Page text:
Delaware WWII Casualties, Commonwealth Ocean Funding, Facebook, More: Thursday ResearchBuzz, May 27, 2021


Delaware Online: He’s telling the stories behind Delaware’s World War II dead, one soldier at a time. “The man who gave him that gift is Lowell Silverman, a Newark resident who has spent the pandemic researching Delaware dead from World War II. A few weeks ago, he created a new website dedicated to the hundreds of Delaware-born soldiers who died with hopes of telling all their stories. He’s off to a fast start.”

Commonwealth of Nations: New funding database for ocean action. “The Commonwealth Secretariat has launched an online database to help member countries be aware of and access more than US$170 million of international funding available for ocean-related projects. Accompanying this new web tool is a handbook containing valuable guidance on how to navigate the database, as well as match and pitch projects to the most suitable funders.”


Variety: Instagram, Facebook Will Now Let You Hide Public Like Counts. “Does seeing the number of ‘likes’ on a post stress you out? Now all users on Instagram (and soon Facebook) will have the option to hide public like counts on their posts — and choose whether or not they see likes on other people’s posts.”

Politico: Facebook no longer treating ‘man-made’ Covid as a crackpot idea. “Facebook will no longer take down posts claiming that Covid-19 was man-made or manufactured, a company spokesperson told POLITICO on Wednesday, a move that acknowledges the renewed debate about the virus’ origins.”


MarketWatch: ‘An organic, social-media phenomenon’: TikTok is driving a surge in demand for young-adult fiction novels. “Some people go on TikTok to see funny clips of dogs popping out of watermelons, learn new dances or discover cooking hacks. Others are there to get book recommendations — using the hashtag #BookTok. These recommendations tend to skew toward young-adult fiction novels — and have contributed to a nearly 70% increase in demand for the year to date through April compared to the previous year, according to data from the NPD Group.”

WisBusiness: BookScape brings the written word to 3D life. “The product has both a mobile application and a browser-based version that takes an excerpt of text and turns it into an illustrative work of art. Once available for purchase, BookScape will be a recurring subscription-based software so users can easily create and store their illustrations online…. The software uses a library of three-dimensional models to build the visualized environment, using artificial intelligence to fill in information gaps.”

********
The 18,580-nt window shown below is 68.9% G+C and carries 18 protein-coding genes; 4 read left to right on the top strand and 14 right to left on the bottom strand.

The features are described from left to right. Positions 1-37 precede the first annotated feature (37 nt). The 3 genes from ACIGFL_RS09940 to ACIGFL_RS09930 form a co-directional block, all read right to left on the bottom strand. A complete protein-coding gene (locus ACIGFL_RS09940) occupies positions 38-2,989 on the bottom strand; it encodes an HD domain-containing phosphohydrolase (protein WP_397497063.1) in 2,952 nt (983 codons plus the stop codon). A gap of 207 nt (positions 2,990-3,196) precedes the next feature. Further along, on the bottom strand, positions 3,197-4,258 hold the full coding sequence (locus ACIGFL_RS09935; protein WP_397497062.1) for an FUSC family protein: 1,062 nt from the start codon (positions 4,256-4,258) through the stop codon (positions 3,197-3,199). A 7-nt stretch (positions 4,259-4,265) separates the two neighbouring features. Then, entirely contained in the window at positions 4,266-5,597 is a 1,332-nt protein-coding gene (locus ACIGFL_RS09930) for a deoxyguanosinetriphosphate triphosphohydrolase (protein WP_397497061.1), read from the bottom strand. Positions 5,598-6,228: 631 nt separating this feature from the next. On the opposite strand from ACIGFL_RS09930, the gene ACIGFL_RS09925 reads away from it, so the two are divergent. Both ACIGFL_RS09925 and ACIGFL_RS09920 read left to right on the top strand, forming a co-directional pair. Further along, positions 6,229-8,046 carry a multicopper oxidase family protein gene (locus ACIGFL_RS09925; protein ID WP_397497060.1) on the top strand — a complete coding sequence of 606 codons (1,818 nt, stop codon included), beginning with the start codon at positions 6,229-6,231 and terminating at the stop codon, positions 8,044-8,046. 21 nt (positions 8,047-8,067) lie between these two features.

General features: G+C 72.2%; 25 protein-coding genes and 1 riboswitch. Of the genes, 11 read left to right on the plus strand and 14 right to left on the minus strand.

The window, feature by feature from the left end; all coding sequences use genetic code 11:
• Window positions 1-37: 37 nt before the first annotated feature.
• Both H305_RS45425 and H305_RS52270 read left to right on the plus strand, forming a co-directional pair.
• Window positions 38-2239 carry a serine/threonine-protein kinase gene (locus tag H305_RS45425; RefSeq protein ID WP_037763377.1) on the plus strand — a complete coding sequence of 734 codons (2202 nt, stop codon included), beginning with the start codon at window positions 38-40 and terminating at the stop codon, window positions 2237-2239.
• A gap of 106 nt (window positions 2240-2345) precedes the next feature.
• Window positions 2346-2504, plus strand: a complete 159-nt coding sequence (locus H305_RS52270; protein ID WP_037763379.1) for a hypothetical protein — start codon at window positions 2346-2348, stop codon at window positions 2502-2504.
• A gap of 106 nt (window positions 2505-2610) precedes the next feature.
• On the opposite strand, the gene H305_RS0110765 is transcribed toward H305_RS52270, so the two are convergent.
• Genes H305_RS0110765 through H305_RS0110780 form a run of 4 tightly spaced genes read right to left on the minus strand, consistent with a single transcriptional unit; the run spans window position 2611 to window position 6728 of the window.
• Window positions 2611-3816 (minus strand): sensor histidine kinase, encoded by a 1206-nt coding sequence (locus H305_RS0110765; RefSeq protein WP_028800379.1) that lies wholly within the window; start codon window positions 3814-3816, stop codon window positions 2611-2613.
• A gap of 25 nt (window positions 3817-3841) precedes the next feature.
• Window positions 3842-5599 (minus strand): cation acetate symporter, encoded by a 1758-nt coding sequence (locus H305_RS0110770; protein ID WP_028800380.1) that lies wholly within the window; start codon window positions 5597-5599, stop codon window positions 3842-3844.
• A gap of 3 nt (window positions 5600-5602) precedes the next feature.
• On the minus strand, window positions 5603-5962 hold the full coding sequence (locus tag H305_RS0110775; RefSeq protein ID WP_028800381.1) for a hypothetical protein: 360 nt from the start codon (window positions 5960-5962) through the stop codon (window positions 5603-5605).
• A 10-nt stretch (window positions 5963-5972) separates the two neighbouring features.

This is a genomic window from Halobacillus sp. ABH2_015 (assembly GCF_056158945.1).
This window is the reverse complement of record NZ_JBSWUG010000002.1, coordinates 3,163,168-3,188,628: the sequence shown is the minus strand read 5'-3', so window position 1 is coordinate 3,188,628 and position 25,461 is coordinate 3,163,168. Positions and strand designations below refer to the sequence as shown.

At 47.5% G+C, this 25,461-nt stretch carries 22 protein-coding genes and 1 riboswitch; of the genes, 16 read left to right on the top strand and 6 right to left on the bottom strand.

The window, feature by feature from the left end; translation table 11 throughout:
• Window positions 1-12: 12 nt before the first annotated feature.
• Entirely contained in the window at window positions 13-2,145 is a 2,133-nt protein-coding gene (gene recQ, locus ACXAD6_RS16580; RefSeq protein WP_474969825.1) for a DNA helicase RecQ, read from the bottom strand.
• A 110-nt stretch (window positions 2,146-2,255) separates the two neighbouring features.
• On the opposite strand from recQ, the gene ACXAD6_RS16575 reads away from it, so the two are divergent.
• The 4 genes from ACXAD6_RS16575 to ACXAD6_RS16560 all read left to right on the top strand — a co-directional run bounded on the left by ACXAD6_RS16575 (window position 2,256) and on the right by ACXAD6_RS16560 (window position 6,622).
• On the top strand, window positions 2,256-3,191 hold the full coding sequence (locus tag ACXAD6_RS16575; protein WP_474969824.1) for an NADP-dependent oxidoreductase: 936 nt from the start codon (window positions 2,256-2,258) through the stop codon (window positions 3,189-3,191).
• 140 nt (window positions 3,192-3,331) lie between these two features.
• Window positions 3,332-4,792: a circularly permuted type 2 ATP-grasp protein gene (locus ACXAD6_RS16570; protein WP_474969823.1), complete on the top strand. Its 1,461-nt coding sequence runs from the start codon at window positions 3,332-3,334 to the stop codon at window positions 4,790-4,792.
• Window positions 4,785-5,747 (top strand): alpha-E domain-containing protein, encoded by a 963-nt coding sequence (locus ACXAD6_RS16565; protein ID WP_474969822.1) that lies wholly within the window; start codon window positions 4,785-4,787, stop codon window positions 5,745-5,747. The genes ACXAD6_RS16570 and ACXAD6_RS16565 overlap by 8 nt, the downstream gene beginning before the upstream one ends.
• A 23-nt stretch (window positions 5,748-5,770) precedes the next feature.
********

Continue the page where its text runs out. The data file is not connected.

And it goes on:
NBC News: FAA finally OKs database to track pilot employment records, after 12 years of delays. “Twelve years after Colgan Flight 3407 crashed, the loved ones of the 50 victims finally got from the federal government what they’ve long been demanding — a pledge to create a U.S. database to keep track of bad pilots. But it could be a few more years before that long-awaited database is fully implemented.”

UChicago News: For launching JusticeText, Leslie Jones-Dove and Devshi Mehrotra named to Forbes 30 Under 30. “”In 2019, a pair of undergraduate computer science majors at the University of Chicago set out to complete their capstone for the College course, ‘Entrepreneurship in Technology.’ They never anticipated that their project would later serve public defenders around the country. Shortly after the class ended, Leslie Jones-Dove and Devshi Mehrotra co-founded JusticeText, software that generates automated transcripts of body camera footage, interrogation videos, jail calls and more. JusticeText expedites the pre-trial preparation time and allows public defenders to analyze crucial data.”

New York Times: WhatsApp Sues India’s Government to Stop New Internet Rules. ” WhatsApp sued the Indian government on Wednesday to stop what it said were oppressive new internet rules that would require it to make people’s messages ‘traceable’ to outside parties for the first time.” Baffled this article doesn’t mention that rumors on WhatsApp led to the lynchings of over twenty people in India.


Quartz: Dear India, here’s how to cope with a censored internet, xoxo China. “While bans on foreign platforms may not be imminent as some news reports suggest, the new restrictions are stoking fears that online news and dissent will be increasingly stifled. In China, as similar rules came into play, foreign social media platforms departed or were blocked, leading to the rise of Chinese platforms whose terms of agreement make clear that user communications will be shared with the government in many circumstances. As a result, internet users in China have long had practice circumventing their authorities’ watchful eyes. It might just be time for users in India—or anywhere really—to draw some valuable tips from their experience.”

BetaKit: Biobox Analytics Launches Platform To Help Scientists Analyze Genomic Data. “Founded in 2019 by a trio of University of Toronto graduate students including [Christopher] Li, Hamza Farooq, and Julian Mazzitelli, BioBox offers a subscription-based data analytics platform for scientists working with next-generation sequencing data. The startup’s platform allows researchers to analyze genomic information.”

Poynter: Brand over substance may determine the public’s perception of news articles, study says . “The public’s perception of a news outlet’s trustworthiness may come down to branding rather than content, according to a recently released study from the Knight Foundation and Gallup. The study used data from a specially designed news aggregation platform called NewsLense to test participants’ perceptions and interactions with articles from outlets identified as either ‘sympathetic,’ ‘no lean,’ or ‘adversarial.'” Good morning, Internet….

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